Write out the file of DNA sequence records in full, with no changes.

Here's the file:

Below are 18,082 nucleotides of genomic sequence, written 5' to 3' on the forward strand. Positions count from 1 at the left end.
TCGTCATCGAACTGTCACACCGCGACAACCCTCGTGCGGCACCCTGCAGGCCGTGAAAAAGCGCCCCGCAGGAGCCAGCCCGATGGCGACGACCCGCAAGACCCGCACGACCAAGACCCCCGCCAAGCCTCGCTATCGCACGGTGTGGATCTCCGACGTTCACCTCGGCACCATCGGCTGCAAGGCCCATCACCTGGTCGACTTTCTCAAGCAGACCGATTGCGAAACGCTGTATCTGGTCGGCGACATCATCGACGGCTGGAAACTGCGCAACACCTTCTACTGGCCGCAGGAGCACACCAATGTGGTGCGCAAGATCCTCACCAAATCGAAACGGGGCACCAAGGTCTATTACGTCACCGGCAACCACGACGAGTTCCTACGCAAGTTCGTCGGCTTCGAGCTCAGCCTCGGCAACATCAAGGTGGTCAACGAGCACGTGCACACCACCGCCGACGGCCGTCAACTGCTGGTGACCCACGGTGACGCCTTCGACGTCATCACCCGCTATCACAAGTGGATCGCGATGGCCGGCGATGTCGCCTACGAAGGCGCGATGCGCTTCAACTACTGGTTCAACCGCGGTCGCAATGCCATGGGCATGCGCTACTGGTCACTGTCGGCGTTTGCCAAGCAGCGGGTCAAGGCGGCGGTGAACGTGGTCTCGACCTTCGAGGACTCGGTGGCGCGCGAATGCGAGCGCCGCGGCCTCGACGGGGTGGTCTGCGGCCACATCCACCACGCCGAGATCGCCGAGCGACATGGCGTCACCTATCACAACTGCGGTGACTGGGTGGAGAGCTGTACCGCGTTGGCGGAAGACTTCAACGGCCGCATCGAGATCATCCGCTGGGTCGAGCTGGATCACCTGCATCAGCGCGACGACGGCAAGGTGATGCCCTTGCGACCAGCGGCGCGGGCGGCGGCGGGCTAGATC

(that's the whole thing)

Below are 18,082 nucleotides of genomic sequence, written 5' to 3' on the forward strand. Positions count from 1 at the left end.
TCGTCATCGAACTGTCACACCGCGACAACCCTCGTGCGGCACCCTGCAGGCCGTGAAAAAGCGCCCCGCAGGAGCCAGCCCGATGGCGACGACCCGCAAGACCCGCACGACCAAGACCCCCGCCAAGCCTCGCTATCGCACGGTGTGGATCTCCGACGTTCACCTCGGCACCATCGGCTGCAAGGCCCATCACCTGGTCGACTTTCTCAAGCAGACCGATTGCGAAACGCTGTATCTGGTCGGCGACATCATCGACGGCTGGAAACTGCGCAACACCTTCTACTGGCCGCAGGAGCACACCAATGTGGTGCGCAAGATCCTCACCAAATCGAAACGGGGCACCAAGGTCTATTACGTCACCGGCAACCACGACGAGTTCCTACGCAAGTTCGTCGGCTTCGAGCTCAGCCTCGGCAACATCAAGGTGGTCAACGAGCACGTGCACACCACCGCCGACGGCCGTCAACTGCTGGTGACCCACGGTGACGCCTTCGACGTCATCACCCGCTATCACAAGTGGATCGCGATGGCCGGCGATGTCGCCTACGAAGGCGCGATGCGCTTCAACTACTGGTTCAACCGCGGTCGCAATGCCATGGGCATGCGCTACTGGTCACTGTCGGCGTTTGCCAAGCAGCGGGTCAAGGCGGCGGTGAACGTGGTCTCGACCTTCGAGGACTCGGTGGCGCGCGAATGCGAGCGCCGCGGCCTCGACGGGGTGGTCTGCGGCCACATCCACCACGCCGAGATCGCCGAGCGACATGGCGTCACCTATCACAACTGCGGTGACTGGGTGGAGAGCTGTACCGCGTTGGCGGAAGACTTCAACGGCCGCATCGAGATCATCCGCTGGGTCGAGCTGGATCACCTGCATCAGCGCGACGACGGCAAGGTGATGCCCTTGCGACCAGCGGCGCGGGCGGCGGCGGGCTAGATC